wherein m is the magnetic moment of the multi-particle 5 structure, B the applied magnetic field. For illustration purposes, let us assume a particle moment m that is more or less constant. Then F=m∇B, with ∇B the gradient of the applied magnetic field. A chain of, for example, one hundred particles 5 can experience an approximately 100-fold higher force than a single particle 5 or bead due to the higher total magnetic moment m of the multi-particle structure. Multi-particle structures may comprise a combination of large and small particles but may also be structures comprising particles 5 with similar size. Typically, multi-particle structures may comprise two magnetic particles 5 to several 1000 magnetic particles 5 or beads, but even higher numbers are also possible. A chain of magnetic particles 5 experiences approximately the x-fold force in comparison to a single magnetic particle 5 due to the higher magnetic moment of the multi-particle structure, whereby x means the number of magnetic particles 5, as mentioned. One example of a multi-particle structure which can be used is a chain of magnetic particles 5. It is known that magnetic particles 5 form chains when the inter-bead magnetic forces exceed the thermal motion. Magnetizing magnetic particles 5 has the effect of inducing a dipole-dipole interaction between neighbouring magnetic particles 5, which results in the formation of chains of magnetic particles 5 in the direction of the magnetic field lines. Over time the chains interact with each other to form columns. The multi-particle 5 structures that are formed are determined by the applied field pattern, the duration of field application, the modulation frequency, the types of magnetic particles 5 that are used, for example depending on the size, susceptibility, magnetic anisotropy, shape, superparamagnetic or ferromagnetic properties, and the concentration of the magnetic particles 5. The device 1 is provided with means to insert or extract fluids 3 from the chamber inside the device 1, for example to insert a fluid 3, add a reagent, replace the fluid 3 or solution by a washing buffer, etc. Also in those cases, the magnetic particles 5 can help to mix fluids 3 and enhance fluid transport through the membrane 10. Magnetic particles 5 can be supplied to the device 1 in wet or dry state, i.e. from a solution or by dissolving dry magnetic particles 5 containing a reagent into another solution, which is for example the sample fluid 3 to be investigated or an incubation buffer. Reference is made in context of multi-particle structures to EP2005100618 which is incorporated by reference to this description.
In a further step, targets 30 a, 30 b are detected by different means, for example by magnetic field sensors, e.g. a GMR (Giant Magneto Resistive) sensor, Hall sensor, SQUID, or high-frequency coils, or by an optical detector. A GMR registers and measures a magnetic stray field generated by the magnetic particles 5 thereby measuring the amount of magnetic particles 5 within the fluid 3 after mixing or binding as described above is finished. Out of this amount of magnetic particles 5 it is concluded to the amount of targets 30 a, 30 b to be analyzed which are bound to the magnetic particles 5. In another application an additional marker 33, which is described above of magnetic type, may be of optical type to make an optical detection possible. In this case optical markers 33 are attached to the targets 30 a, 30 b, and a detection is executed by means of an optical detector, as described in
For the purpose of mixing different fluids 3 within the device 1 various fluids 3, at least two fluids 3, are fed to the device 1 of which at least one fluid 3 has to comprise magnetic particles 5. After the mixing procedure the fluids 3 are conducted out of the device 1 or fluids 3 are handled as described above. A mixing function is useful for mixing different reagents of fluid 3 and also for mixing reagents that were dissolved from a dry state into a fluid 3, or for homogenizing the fluid 3 during operation of the device 1. The term reagent denotes a substance to be analyzed irrespective of the state of aggregation, see also definition of the term fluid 3 above.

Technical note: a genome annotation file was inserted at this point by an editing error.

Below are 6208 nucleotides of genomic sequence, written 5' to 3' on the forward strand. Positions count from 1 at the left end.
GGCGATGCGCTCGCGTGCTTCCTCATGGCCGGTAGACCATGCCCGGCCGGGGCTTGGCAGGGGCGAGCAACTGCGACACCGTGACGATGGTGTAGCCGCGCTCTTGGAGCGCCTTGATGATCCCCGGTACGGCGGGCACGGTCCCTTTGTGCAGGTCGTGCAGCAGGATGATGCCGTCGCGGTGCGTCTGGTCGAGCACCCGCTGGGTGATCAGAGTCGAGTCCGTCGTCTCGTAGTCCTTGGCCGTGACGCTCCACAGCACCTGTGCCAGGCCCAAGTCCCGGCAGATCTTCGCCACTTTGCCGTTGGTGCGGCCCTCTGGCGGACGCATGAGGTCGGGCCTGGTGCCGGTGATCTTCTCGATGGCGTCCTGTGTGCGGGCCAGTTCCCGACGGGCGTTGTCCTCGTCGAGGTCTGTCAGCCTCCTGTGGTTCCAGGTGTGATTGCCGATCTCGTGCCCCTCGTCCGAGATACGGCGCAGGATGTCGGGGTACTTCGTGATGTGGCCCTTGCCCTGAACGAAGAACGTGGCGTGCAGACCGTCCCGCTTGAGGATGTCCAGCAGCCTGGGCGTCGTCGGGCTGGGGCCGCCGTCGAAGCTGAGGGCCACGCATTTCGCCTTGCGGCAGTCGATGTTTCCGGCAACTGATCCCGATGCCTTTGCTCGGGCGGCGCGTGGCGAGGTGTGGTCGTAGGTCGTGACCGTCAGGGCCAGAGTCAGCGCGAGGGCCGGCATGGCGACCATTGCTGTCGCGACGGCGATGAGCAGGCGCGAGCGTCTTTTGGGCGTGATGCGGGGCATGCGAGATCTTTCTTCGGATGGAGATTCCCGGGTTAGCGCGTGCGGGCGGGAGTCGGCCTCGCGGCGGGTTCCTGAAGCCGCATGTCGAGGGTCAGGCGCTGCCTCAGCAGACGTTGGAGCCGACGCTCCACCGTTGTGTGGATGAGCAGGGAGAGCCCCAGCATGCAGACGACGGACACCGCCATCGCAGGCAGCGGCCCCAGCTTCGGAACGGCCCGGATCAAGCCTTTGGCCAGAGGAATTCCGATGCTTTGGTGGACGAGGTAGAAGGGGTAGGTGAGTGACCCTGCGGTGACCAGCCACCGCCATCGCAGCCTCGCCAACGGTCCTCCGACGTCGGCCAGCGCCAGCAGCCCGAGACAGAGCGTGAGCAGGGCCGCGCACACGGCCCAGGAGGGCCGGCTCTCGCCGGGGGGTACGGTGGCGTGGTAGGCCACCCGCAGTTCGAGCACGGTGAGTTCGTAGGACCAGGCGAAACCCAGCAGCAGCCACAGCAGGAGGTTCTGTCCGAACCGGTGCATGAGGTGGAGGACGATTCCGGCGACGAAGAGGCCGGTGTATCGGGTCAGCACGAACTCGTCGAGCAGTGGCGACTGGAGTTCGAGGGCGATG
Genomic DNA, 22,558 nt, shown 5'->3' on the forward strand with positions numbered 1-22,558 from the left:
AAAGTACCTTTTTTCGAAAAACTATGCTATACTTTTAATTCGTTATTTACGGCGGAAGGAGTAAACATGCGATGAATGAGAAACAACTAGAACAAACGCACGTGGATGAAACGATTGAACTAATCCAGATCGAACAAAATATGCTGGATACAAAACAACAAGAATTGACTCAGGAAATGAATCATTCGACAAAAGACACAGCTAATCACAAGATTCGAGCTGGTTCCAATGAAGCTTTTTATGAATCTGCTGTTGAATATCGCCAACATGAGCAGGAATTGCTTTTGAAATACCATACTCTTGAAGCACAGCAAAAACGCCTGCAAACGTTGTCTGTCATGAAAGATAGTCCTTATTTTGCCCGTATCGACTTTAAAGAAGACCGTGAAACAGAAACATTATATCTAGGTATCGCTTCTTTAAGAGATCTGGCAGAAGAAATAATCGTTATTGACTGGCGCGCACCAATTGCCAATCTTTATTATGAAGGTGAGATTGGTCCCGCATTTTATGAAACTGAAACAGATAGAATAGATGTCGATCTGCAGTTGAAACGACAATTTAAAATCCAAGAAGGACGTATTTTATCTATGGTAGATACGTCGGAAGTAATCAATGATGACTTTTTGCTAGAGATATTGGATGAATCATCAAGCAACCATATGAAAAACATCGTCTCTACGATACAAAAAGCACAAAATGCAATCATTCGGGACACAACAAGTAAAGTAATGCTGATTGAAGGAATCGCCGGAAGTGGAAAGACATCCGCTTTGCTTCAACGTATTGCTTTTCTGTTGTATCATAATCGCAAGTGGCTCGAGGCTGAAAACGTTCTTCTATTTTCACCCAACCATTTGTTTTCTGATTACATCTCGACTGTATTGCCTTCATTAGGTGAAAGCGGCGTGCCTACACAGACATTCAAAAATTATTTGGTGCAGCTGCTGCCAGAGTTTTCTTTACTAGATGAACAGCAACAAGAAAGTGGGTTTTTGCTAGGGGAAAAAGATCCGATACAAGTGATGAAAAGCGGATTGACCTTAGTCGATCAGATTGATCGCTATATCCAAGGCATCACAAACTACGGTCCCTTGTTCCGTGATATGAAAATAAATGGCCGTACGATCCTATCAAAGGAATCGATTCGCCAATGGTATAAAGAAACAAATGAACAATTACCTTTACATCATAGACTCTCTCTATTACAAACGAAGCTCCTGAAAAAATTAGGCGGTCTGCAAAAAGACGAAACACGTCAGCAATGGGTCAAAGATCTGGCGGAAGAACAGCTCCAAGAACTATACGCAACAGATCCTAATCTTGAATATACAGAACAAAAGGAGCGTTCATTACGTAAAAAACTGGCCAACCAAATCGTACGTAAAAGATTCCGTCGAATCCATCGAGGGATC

Non exclusive exemplary areas of application of the invention are bio sensors and molecular diagnostics, rapid and sensitive detection of proteins and nucleic acids in complex biological mixtures, as blood or saliva, on-site testing, diagnostics in centralized laboratories, medical diagnostics, as cardiology, infectious disease, oncology, food and environmental diagnostics.
High-surface-area elements as described can be used for lab-on-a-chip or process-on-a-chip applications wherein a large fluid-to-solid interaction surface is required, e.g. for binding or for material conversion. An example of conversion is an apparatus wherein material is converted by an enzymatic or catalytic reaction at the high-surface-area element. Such a high-surface area element will often not stand alone, but it will be part of a larger apparatus in which more functions are integrated, e.g. elements for sample taking, sample pretreatment, material extraction, etc.
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|U.S. Classification||436/174, 422/82.08, 436/86, 422/502, 436/94, 422/504, 422/82.05, 422/82.09, 435/287.2, 436/526|
|International Classification||G01N1/00, G01N21/01, G01N33/553, G01N33/50|
|Cooperative Classification||Y10T436/143333, Y10T436/25, B01F13/0809, G01N35/0098, G01N27/745|
|European Classification||G01N35/00M, B01F13/08B, G01N27/74B|
|Jul 23, 2008||AS||Assignment|
Owner name: KONINKLIJKE PHILIPS ELECTRONICS N V, NETHERLANDS
Free format text: ASSIGNMENT OF ASSIGNORS INTEREST;ASSIGNORS:PRINS, MENNO WILLEM JOSE;KURT, RALPH;SIGNING DATES FROM 20070119 TO 20070122;REEL/FRAME:021275/0806
|Aug 7, 2015||REMI||Maintenance fee reminder mailed|
|Dec 27, 2015||LAPS||Lapse for failure to pay maintenance fees|
|Feb 16, 2016||FP||Expired due to failure to pay maintenance fee|
Effective date: 20151227